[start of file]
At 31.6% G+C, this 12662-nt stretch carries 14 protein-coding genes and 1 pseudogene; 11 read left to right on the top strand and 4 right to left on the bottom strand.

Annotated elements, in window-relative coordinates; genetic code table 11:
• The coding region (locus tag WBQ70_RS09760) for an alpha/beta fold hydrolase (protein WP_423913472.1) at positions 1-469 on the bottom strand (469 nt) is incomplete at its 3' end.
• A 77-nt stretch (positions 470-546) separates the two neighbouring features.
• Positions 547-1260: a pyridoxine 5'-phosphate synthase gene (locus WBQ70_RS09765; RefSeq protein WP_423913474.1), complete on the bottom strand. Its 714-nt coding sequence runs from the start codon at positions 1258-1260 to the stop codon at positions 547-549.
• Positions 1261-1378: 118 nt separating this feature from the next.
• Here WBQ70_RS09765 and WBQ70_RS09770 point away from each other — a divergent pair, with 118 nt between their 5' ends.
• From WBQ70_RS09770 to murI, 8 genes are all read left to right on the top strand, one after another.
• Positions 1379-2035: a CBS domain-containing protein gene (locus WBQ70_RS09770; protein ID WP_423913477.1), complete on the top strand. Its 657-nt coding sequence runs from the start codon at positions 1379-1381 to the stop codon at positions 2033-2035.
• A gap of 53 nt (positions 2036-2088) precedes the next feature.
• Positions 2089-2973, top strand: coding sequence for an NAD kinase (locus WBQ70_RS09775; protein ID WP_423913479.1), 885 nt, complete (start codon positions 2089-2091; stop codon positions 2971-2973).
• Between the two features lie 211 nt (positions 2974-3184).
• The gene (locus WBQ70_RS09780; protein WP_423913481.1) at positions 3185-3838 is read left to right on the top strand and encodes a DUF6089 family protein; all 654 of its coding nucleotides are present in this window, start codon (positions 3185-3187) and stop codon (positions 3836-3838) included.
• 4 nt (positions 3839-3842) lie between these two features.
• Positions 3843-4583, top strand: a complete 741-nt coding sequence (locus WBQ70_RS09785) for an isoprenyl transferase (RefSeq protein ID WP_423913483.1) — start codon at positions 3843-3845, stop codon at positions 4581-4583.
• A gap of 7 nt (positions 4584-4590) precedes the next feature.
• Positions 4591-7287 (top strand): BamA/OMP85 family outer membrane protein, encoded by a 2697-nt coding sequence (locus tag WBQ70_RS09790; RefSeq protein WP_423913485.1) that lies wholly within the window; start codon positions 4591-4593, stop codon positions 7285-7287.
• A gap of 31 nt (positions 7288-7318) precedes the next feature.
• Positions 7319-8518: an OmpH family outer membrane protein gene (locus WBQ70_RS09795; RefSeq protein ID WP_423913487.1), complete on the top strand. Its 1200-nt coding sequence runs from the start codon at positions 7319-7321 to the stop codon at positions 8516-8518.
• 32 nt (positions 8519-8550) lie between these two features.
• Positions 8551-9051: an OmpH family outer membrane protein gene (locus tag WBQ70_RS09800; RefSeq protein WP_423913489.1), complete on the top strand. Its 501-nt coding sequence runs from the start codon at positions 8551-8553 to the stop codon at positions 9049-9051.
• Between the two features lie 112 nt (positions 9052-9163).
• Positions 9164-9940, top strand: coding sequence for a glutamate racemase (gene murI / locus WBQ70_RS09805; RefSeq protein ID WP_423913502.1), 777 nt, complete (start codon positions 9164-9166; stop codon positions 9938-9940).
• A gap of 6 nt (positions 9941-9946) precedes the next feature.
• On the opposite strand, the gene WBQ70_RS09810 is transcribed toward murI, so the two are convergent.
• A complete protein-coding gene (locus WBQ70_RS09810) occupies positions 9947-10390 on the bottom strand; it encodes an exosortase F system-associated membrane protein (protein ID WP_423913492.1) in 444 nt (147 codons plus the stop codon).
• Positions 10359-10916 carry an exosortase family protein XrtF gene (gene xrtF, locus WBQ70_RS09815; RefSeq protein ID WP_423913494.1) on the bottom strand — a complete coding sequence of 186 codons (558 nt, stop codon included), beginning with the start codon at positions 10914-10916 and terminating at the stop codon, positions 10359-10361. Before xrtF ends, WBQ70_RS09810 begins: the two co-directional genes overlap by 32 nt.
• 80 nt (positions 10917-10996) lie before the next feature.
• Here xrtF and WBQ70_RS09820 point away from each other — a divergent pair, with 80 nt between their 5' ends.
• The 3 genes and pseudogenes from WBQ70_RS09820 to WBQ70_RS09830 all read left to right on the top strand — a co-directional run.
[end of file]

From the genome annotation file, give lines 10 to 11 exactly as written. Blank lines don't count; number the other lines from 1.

• A gap of 53 nt (positions 2036-2088) precedes the next feature.
• Positions 2089-2973, top strand: coding sequence for an NAD kinase (locus WBQ70_RS09775; protein ID WP_423913479.1), 885 nt, complete (start codon positions 2089-2091; stop codon positions 2971-2973).